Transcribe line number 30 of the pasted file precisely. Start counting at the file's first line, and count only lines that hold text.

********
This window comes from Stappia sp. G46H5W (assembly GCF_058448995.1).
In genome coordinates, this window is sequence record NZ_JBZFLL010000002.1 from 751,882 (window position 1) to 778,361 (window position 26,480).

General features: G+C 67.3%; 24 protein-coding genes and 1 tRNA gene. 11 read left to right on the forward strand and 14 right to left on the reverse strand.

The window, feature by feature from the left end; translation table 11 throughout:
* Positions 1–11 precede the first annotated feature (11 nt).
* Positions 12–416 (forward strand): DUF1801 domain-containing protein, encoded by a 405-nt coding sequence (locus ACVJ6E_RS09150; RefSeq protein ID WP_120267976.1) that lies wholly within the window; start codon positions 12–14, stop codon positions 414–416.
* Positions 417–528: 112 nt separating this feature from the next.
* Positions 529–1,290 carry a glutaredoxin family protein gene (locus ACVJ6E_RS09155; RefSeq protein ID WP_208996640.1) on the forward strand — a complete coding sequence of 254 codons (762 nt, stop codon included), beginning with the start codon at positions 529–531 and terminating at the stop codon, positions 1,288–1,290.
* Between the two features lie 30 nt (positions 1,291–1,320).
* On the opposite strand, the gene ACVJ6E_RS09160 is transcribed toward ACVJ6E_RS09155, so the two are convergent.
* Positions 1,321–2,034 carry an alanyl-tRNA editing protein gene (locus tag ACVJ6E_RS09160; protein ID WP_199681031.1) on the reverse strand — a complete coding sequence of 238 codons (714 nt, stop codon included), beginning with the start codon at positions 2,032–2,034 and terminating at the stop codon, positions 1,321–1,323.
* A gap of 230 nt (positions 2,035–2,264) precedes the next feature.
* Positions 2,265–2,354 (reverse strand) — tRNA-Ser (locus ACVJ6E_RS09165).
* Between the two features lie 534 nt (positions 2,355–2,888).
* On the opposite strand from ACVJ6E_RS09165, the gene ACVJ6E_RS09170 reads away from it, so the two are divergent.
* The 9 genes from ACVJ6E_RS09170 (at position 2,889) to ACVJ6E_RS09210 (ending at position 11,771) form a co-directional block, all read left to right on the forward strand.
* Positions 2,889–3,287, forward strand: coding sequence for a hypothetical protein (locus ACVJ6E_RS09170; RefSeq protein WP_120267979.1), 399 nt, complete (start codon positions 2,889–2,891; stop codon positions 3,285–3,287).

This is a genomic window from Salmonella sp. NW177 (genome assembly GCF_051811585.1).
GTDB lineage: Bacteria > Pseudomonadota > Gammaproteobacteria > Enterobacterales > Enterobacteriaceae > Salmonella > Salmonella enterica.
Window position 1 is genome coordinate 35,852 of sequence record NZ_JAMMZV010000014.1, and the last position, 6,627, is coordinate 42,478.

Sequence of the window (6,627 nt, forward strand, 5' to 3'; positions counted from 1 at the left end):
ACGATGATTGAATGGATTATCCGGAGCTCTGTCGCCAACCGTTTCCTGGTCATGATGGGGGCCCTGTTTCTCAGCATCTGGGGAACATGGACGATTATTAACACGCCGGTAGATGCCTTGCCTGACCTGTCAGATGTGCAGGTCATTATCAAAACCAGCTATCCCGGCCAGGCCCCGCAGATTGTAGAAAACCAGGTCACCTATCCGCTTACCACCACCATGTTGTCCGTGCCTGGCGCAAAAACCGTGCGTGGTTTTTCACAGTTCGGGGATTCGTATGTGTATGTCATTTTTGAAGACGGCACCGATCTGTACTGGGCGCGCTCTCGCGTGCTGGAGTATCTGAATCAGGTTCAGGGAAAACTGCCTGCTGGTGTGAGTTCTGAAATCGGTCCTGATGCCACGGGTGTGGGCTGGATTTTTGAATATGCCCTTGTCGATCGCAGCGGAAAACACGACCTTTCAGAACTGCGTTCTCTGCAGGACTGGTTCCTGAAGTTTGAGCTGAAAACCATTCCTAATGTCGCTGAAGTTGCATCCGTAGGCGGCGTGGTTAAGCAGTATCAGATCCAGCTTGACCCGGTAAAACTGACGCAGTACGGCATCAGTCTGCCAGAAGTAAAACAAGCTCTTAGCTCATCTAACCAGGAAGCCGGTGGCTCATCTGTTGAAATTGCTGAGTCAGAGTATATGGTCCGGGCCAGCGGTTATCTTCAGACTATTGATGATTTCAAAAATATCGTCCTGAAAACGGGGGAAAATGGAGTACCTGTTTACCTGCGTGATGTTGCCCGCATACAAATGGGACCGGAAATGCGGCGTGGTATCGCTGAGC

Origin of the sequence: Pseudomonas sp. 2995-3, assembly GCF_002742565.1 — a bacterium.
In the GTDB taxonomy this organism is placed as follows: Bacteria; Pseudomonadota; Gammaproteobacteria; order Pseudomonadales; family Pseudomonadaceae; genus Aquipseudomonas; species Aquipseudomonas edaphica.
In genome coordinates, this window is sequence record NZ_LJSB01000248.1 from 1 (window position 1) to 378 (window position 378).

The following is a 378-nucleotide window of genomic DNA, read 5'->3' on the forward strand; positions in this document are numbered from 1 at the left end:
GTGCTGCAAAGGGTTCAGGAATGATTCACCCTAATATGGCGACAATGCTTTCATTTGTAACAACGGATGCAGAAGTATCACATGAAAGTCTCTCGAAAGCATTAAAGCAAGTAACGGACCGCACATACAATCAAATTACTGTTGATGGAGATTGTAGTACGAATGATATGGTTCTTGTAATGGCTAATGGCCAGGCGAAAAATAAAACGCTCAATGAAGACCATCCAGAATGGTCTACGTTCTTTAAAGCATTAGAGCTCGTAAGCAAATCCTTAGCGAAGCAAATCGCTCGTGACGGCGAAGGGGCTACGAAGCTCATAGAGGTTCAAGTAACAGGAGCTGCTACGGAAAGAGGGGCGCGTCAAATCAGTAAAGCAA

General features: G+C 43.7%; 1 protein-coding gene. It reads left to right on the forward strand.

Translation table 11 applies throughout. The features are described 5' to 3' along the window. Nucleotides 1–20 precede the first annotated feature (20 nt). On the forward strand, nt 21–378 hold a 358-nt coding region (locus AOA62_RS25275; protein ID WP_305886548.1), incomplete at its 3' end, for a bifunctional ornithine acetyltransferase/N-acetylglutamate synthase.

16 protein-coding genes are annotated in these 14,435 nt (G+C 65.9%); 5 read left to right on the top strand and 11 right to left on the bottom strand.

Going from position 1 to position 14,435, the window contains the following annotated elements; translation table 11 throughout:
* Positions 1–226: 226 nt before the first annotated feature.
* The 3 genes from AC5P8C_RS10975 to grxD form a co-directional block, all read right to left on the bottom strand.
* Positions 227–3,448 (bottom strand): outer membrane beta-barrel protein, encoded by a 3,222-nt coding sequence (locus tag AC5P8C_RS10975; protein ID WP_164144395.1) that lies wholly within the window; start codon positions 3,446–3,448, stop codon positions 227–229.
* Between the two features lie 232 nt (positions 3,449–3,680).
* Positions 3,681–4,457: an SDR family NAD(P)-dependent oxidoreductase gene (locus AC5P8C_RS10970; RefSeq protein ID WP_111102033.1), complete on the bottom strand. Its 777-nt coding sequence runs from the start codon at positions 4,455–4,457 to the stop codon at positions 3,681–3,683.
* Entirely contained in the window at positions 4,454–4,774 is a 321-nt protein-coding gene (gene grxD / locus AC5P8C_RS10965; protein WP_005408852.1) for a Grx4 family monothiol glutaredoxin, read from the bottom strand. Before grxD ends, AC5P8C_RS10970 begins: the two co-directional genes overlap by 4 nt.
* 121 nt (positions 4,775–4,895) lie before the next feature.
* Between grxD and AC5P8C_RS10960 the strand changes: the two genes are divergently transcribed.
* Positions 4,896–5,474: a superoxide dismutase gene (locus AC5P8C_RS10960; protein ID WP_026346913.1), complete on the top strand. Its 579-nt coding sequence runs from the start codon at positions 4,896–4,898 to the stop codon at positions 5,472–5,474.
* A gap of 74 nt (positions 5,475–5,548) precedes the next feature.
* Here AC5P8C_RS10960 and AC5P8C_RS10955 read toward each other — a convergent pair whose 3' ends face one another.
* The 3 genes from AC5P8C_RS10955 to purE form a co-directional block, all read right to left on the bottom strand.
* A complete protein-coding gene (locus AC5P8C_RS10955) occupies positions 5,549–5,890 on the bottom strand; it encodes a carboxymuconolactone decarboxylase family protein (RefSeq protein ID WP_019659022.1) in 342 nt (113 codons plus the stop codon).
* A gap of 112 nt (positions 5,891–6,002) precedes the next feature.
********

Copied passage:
16 protein-coding genes are annotated in these 14,435 nt (G+C 65.9%); 5 read left to right on the top strand and 11 right to left on the bottom strand.